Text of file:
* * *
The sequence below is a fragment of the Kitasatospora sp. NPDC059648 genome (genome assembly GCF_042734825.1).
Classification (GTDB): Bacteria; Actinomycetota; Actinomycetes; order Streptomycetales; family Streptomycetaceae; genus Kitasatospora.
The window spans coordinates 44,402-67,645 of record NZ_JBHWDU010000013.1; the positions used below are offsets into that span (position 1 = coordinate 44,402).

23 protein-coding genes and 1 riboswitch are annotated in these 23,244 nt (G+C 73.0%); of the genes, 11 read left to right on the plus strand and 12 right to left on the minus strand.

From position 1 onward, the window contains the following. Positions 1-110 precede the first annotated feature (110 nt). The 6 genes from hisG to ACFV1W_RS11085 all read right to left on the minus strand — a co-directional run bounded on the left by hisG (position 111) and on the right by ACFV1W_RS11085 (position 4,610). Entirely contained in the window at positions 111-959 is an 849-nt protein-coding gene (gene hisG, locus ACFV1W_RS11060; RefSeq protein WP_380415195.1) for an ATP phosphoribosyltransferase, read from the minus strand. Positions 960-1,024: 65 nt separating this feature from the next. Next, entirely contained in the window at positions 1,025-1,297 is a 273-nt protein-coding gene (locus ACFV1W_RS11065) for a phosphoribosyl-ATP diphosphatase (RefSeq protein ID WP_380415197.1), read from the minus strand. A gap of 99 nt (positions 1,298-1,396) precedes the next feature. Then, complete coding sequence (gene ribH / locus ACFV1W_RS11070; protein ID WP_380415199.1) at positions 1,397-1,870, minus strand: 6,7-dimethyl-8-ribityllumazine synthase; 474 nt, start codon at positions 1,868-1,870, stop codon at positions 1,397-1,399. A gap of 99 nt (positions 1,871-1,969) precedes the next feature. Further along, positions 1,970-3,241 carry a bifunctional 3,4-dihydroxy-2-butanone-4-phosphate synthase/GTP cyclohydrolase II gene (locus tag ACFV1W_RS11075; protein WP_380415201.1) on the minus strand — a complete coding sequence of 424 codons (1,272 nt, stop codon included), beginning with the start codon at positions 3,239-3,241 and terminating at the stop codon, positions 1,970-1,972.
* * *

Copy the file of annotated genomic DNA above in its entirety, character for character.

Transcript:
The sequence below is a fragment of the Kitasatospora sp. NPDC059648 genome (genome assembly GCF_042734825.1).
Classification (GTDB): Bacteria; Actinomycetota; Actinomycetes; order Streptomycetales; family Streptomycetaceae; genus Kitasatospora.
The window spans coordinates 44,402-67,645 of record NZ_JBHWDU010000013.1; the positions used below are offsets into that span (position 1 = coordinate 44,402).

23 protein-coding genes and 1 riboswitch are annotated in these 23,244 nt (G+C 73.0%); of the genes, 11 read left to right on the plus strand and 12 right to left on the minus strand.

From position 1 onward, the window contains the following. Positions 1-110 precede the first annotated feature (110 nt). The 6 genes from hisG to ACFV1W_RS11085 all read right to left on the minus strand — a co-directional run bounded on the left by hisG (position 111) and on the right by ACFV1W_RS11085 (position 4,610). Entirely contained in the window at positions 111-959 is an 849-nt protein-coding gene (gene hisG, locus ACFV1W_RS11060; RefSeq protein WP_380415195.1) for an ATP phosphoribosyltransferase, read from the minus strand. Positions 960-1,024: 65 nt separating this feature from the next. Next, entirely contained in the window at positions 1,025-1,297 is a 273-nt protein-coding gene (locus ACFV1W_RS11065) for a phosphoribosyl-ATP diphosphatase (RefSeq protein ID WP_380415197.1), read from the minus strand. A gap of 99 nt (positions 1,298-1,396) precedes the next feature. Then, complete coding sequence (gene ribH / locus ACFV1W_RS11070; protein ID WP_380415199.1) at positions 1,397-1,870, minus strand: 6,7-dimethyl-8-ribityllumazine synthase; 474 nt, start codon at positions 1,868-1,870, stop codon at positions 1,397-1,399. A gap of 99 nt (positions 1,871-1,969) precedes the next feature. Further along, positions 1,970-3,241 carry a bifunctional 3,4-dihydroxy-2-butanone-4-phosphate synthase/GTP cyclohydrolase II gene (locus tag ACFV1W_RS11075; protein WP_380415201.1) on the minus strand — a complete coding sequence of 424 codons (1,272 nt, stop codon included), beginning with the start codon at positions 3,239-3,241 and terminating at the stop codon, positions 1,970-1,972.